Cheryl Wheeler appeared at Cellar Stage™ Timonium on October 26, 2018.
It has always seemed as if there were two Cheryl Wheelers, with fans of the New England songwriter relishing watching the two tussle for control of the mic. There is poet-Cheryl, writer of some of the prettiest, most alluring and intelligent ballads on the modern folk scene. And there is her evil twin, comic-Cheryl, a militant trend defier and savagely funny social critic. The result is a delightful contrast between poet and comic. Poet-Cheryl writes achingly honest songs of love and loss. Contrasting the prosaic landscapes of her native small-town America with the hopelessly rootless life of the traveling performer, she touches the common chords with any who feel the tug between our busy, clamorous times and the timeless longing for simplicity and silence. Her deceptively plain-spun songs have been hits for such main-stream stars as Suzy Bogguss (Aces) and Dan Seals (Addicted), and have been recorded by everyone from Bette Midler, Maura O’Connell, and Peter Paul and Mary; to Juice Newton and Garth Brooks. Comic-Cheryl comes on like Groucho-in-a-housecoat; a fiercely everyday woman with a barbed-wire tongue. Shredding the mores of our gossipy, greedy, trend-obsessed culture, Wheeler always aims enough darts at herself to never seem sanctimonious.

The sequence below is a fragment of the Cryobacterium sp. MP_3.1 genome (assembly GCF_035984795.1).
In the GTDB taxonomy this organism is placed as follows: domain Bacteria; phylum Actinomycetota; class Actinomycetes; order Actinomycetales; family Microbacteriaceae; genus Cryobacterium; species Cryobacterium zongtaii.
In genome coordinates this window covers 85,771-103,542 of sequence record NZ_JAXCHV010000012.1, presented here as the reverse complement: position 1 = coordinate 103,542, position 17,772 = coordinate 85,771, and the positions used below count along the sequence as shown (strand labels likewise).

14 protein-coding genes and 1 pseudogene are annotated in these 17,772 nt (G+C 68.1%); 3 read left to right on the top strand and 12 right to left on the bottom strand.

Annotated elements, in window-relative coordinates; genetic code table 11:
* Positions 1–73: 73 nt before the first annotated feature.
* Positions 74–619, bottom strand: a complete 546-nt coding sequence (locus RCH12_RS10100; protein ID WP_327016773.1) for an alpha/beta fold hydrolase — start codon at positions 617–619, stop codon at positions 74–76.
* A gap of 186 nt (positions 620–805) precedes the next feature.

Wheeler was born in the small town of Timonium, Maryland. The wistful rural vistas she glimpses so poignantly through her fleeting windshield really do represent the deep pull of place she feels in her wandering life. With the possible exception of Greg Brown, no modern songwriter comes to mind who can write as convincingly about the sheer, simple-hearted joy of a nice day; whether a warm spring one spent driving down southern back roads, or a chilly gray one spent thinking properly dark thoughts at a bayside hotel. Where others seek the startling image, the ‘Big Event,’ Wheeler wraps her songs around the familiar image, the shared event. When it’s comic-Cheryl’s turn, the poet simply turns over the mic and allows the comic to be displayed in her native habitat: the stage. Wheeler can comically lampoon modern culture while thoughtfully teasing herself and the audience. As the two forces smooth their conflict, taking their separate turns and melding into the same artistic vision, Wheeler emerges as a gifted and openhearted songwriter approaching the sure summit of her craft. Audience members’ abilities to find their own lives reflected in the sweet spaces of her songs reveals an artist comfortably wearing the austere genius that defines folk music’s best traditions. More confidently and beautifully than ever before, she proves that the poet and the comic are one and the same.